Saturday, February 19, 2011

Japanese women fight to keep their "maiden" names

As many of you know, when I got married at the age of 25, I didn't even think twice about whether I would keep my own name. Not that I was particularly attached to it, but I saw no reason why I should change mine if Mike were not changing his. I told him that I'd only hyphenate if he did it too. Then on his 40th birthday, right before Kieran was born, he shocked me by announcing that he wanted to hyphenate our names. (Of course, this took me some getting used to because our two G names together are a bit of a mouthful!) But I couldn't turn back after all that! We went to court to change our names and get a hyphen added to combine Chris' two last names.

I've noticed fewer American and British women keeping their names when they get married, to my dismay. Apparently, 71 percent of Americans believe that a woman should change her name when she gets married, and 50 percent believe it should be a legal requirement! As the article linked above cited, many women feel that they can be just as much of a feminist with their husband's name as without it. I suppose it is a reflection of the way American feminism is changing with the times--women are choosing to retain some of these long traditions. I have to admit that it's hard to defend keeping one's maiden name as a feminist badge when it's passed down from the father--it's not exactly an assertion of total independence. Probably the most equitable option is to form a new name, although then one gives up the lineage of the name.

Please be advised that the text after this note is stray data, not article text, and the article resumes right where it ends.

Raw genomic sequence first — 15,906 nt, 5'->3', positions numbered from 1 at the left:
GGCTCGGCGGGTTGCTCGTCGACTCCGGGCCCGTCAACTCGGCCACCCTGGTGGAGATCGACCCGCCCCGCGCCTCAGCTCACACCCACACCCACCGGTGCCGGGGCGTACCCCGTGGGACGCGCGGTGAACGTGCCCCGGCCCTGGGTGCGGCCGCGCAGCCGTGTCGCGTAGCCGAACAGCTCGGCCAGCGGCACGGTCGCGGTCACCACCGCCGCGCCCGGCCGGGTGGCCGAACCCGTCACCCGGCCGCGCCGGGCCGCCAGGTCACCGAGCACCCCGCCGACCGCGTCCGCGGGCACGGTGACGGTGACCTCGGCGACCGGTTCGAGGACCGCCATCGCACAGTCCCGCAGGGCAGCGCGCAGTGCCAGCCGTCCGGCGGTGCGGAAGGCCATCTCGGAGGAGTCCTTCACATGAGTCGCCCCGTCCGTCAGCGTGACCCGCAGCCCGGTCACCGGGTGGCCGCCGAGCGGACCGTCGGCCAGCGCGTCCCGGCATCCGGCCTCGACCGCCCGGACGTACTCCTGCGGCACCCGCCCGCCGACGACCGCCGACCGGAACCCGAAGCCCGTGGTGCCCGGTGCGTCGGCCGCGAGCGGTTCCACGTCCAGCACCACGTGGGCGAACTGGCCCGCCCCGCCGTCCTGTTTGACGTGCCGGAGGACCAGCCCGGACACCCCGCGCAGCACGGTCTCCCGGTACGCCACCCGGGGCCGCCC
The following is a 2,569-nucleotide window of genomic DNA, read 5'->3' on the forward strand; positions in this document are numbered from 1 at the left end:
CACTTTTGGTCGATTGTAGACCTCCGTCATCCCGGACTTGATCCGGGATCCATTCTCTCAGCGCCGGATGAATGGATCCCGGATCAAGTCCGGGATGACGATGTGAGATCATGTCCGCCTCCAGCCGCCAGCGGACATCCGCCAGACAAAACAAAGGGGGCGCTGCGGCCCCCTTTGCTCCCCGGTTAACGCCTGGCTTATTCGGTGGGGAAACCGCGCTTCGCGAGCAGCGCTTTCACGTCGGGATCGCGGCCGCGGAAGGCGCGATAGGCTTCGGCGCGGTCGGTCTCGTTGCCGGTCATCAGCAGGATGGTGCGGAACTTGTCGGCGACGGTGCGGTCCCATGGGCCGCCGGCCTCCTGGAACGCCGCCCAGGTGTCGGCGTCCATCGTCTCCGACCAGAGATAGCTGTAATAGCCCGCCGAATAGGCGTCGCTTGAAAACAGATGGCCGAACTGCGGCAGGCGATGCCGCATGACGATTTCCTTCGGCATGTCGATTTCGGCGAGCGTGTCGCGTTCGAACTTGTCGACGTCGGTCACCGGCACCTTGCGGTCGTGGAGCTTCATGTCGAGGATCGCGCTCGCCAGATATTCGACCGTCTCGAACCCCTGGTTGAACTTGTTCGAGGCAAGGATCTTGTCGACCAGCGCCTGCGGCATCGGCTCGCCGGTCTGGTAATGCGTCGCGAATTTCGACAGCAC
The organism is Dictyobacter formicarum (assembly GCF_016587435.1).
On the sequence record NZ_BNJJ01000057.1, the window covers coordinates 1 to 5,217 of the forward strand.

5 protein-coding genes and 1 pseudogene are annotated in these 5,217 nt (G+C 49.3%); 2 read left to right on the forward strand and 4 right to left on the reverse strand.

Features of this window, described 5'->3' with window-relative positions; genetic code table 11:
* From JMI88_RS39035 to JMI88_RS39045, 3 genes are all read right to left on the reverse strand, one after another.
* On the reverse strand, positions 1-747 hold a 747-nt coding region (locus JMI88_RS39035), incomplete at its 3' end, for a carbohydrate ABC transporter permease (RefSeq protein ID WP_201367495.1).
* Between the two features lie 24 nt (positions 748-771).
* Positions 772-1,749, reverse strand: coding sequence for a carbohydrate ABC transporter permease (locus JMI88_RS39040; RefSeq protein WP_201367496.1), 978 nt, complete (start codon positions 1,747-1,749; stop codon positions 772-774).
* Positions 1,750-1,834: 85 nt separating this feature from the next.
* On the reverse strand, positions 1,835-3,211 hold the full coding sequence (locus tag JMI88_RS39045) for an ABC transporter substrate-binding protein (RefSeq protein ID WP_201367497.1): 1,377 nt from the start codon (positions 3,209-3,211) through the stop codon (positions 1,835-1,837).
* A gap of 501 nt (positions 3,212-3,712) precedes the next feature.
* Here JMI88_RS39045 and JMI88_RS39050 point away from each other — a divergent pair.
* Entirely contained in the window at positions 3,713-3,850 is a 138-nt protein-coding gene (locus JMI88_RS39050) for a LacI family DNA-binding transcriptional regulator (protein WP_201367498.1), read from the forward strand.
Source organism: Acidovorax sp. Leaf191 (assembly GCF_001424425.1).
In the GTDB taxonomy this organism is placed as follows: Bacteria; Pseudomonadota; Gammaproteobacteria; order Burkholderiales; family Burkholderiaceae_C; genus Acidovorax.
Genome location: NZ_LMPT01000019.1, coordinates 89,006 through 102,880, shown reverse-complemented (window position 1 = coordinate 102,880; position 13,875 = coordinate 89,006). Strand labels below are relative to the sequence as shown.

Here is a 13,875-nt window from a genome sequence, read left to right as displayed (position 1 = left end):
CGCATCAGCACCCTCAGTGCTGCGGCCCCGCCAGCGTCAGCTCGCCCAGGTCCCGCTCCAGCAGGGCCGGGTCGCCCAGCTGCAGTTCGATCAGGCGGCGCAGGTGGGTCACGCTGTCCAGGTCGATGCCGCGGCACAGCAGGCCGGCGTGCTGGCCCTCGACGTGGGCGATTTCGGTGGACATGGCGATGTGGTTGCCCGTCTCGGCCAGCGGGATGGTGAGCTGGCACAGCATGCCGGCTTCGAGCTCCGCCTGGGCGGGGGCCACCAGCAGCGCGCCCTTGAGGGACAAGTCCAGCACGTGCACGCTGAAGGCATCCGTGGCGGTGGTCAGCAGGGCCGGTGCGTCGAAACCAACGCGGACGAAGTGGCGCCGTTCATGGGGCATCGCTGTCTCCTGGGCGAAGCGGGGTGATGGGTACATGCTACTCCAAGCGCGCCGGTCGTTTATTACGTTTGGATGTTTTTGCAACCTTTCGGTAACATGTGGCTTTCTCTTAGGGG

Now some Japanese women (and one man) have filed a suit challenging a law that makes it illegal for them to keep their name upon marriage. When I lived in Japan, I knew a woman who married her long-time boyfriend, and he took her name when they married. They are the only couple I know who had the man take the woman's name. I imagine that the percentage of Japanese people who believe women should take their husband's name is vastly higher than it is in the U.S., although 37 percent of Japanese support the revision of this civil code. Even though it's been over 20 years since we left Japan, I find it hard to believe that women's status has changed very dramatically in that time period. I hope the suit succeeds, so Japanese women have a choice in the future!

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